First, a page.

Vermonted

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You might have had ten miles clear road ahead,
A sunny break of fields along the way
And breathed the scent of daffodils instead—
There’s nothing like a crisp New England day—
But life gives nothing isn’t marred or flawed.
No, certain as a ten inch snow in June
And all the passing lanes gone by, by God
You’ll not be anywhere on time or soon.
The S.O.B. is only hell-bent sure
For just so long as takes to cut you off
Then drives as if he took a Sunday tour
And now’s your luck to watch his tail pipe cough,
····You’d swear, with malice of the kind that’s flaunted.
····You haven’t lived until you’ve been Vermonted.
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Vermonted
February 25 2014 :  by me, Patrick Gillespie

11 responses

    • Thank you, Jornales! I wrote this yesterday while stuck behind another car. The term “Vermonted” isn’t one I coined, but maybe this will give it a little bump. I think it stems from “leaf-peeping” season, when tourists come up to gawk at the leaves and drive at a golf-cart pace, hence “Vermonted”. But tourists hardly have the market cornered on this sort of driving.

  1. Nice work, Patrick. I admire the way you’re able to modulate your tone in the middle through the enjambments on “God” and “sure.”

    One possibility, if you’ll indulge me: It occurred to me that the odd-numbered lines alone might make a strong short poem in couplets. I hate wrecking a sonnet, but the even lines (to my mind) don’t propel the poem quite as well as do the odd. Please forgive my alterations in the following:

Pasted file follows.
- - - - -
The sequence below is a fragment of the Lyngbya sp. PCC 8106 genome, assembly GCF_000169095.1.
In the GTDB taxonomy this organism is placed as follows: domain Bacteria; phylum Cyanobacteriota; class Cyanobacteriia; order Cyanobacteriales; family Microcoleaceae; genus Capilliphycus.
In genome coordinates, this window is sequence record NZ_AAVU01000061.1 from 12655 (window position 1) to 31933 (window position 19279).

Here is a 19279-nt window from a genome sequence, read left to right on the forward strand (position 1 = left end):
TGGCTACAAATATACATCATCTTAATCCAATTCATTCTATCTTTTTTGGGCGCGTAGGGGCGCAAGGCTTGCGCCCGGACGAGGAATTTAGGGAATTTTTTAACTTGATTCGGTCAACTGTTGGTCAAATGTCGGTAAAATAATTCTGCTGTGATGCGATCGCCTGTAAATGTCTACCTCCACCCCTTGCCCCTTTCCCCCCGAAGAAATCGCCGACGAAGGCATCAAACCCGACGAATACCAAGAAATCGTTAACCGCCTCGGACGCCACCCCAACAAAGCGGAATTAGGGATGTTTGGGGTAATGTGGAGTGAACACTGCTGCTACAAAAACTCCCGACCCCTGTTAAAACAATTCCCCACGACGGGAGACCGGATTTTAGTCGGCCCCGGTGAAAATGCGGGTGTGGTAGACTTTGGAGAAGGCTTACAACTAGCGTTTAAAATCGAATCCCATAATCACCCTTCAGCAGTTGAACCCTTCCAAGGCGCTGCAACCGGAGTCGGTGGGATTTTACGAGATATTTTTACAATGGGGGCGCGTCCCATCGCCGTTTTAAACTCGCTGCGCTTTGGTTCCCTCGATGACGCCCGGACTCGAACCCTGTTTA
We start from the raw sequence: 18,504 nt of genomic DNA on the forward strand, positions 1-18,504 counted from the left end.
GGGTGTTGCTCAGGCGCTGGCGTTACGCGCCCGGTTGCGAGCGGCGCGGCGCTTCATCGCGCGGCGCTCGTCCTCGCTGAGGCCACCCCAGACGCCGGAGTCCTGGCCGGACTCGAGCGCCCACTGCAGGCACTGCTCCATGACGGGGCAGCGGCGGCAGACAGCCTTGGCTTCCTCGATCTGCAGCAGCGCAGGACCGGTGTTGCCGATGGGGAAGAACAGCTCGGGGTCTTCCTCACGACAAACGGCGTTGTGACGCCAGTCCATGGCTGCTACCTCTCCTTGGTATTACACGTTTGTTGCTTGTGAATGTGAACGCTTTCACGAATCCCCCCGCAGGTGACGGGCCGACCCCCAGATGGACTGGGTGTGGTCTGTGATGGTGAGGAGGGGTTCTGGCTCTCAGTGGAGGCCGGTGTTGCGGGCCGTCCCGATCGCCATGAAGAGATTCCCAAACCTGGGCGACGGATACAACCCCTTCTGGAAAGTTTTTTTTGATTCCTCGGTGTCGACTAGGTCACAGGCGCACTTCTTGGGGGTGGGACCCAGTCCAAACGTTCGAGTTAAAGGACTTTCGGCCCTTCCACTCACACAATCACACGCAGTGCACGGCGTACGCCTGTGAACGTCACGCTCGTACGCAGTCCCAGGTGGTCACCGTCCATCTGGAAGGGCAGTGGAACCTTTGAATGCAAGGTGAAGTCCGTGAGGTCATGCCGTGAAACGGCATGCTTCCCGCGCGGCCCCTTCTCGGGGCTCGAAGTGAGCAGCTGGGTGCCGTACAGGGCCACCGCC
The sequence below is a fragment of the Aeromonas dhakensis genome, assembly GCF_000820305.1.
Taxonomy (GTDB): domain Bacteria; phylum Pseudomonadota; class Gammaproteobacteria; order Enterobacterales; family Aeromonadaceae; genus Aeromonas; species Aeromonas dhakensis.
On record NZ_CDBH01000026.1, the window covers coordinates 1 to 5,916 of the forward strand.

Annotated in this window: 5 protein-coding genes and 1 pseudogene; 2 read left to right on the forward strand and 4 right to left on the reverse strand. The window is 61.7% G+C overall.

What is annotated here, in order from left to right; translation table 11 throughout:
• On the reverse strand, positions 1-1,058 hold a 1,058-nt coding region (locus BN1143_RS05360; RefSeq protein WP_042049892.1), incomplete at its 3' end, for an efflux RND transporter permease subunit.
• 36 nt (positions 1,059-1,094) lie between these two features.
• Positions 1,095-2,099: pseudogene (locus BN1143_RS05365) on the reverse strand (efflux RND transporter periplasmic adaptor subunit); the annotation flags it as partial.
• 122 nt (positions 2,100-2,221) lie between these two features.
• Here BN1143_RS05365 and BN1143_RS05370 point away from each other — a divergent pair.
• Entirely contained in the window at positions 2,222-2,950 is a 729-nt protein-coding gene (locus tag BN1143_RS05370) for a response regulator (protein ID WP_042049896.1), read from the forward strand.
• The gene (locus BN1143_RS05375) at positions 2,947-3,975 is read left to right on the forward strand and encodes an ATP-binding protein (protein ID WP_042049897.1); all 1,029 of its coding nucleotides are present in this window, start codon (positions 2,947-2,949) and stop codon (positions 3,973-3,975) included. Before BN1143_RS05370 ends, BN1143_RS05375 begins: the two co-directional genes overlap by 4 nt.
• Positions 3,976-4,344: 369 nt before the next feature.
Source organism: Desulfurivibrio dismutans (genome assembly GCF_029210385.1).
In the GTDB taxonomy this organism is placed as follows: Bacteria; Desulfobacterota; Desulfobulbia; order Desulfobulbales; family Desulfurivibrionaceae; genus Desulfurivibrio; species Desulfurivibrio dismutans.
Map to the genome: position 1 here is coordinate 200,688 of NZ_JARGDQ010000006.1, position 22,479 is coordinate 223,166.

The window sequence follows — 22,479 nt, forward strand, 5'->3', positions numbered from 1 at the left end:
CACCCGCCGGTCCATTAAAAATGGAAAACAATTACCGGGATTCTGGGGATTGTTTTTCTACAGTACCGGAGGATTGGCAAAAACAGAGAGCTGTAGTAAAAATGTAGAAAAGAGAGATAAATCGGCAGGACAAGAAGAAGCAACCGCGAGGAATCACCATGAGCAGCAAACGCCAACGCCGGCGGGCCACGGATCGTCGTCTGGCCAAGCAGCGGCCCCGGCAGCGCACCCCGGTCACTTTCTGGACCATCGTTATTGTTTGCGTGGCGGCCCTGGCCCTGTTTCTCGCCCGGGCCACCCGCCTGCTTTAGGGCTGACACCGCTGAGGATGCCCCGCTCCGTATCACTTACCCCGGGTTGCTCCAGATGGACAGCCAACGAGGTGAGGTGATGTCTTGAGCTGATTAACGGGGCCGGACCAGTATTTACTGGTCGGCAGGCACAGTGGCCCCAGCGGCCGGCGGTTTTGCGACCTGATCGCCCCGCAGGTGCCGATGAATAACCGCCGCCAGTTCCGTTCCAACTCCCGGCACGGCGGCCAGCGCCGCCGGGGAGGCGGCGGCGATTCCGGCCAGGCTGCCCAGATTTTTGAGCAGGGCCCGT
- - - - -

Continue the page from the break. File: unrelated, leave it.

You might have had ten miles clear road ahead,
    And breathed the scent of daffodils instead,
    But life gives nothing isn’t marred or flawed,
    And all the passing lanes gone by, by God
    The S.O.B. is only hell-bent sure
    To drive like he was on a Sunday tour.
    You’d swear, with malice better hid than flaunted,
    You haven’t lived until you’ve been Vermonted.

    ****

    Take my suggestions for what their worth: one writer’s opinions.

    Thanks for sharing this!

    Steven Withrow

    • It’s an interesting thought, but the revision has its inevitable shortcomings (that could probably be ironed out). Out of curiosity, I tried the same with Frost’s famous sonnet and discovered it works quite well. :-)

      She is as in a field a silken tent,
      Dried of the dew when all its ropes relent
      And its supporting central cedar pole
      That signifies the sureness of the soul
      Is strictly held by none and loosely bound
      To every thing on earth the compass round —
      In the capriciousness of summer air
      Is of the slightlest bondage made aware.

      In his case, I would say the even numbered lines are the weakest.

  2. I’ve read a lot of sonnets lately that don’t seem very happy being sonnets, but this one couldn’t possibly be anything else. It doesn’t just make use of form: it is its form. And it’s genuinely funny! ‘Vermonted’ is now part of my personal lexicon (although I’ll be glad if I don’t have too many chances to use it).

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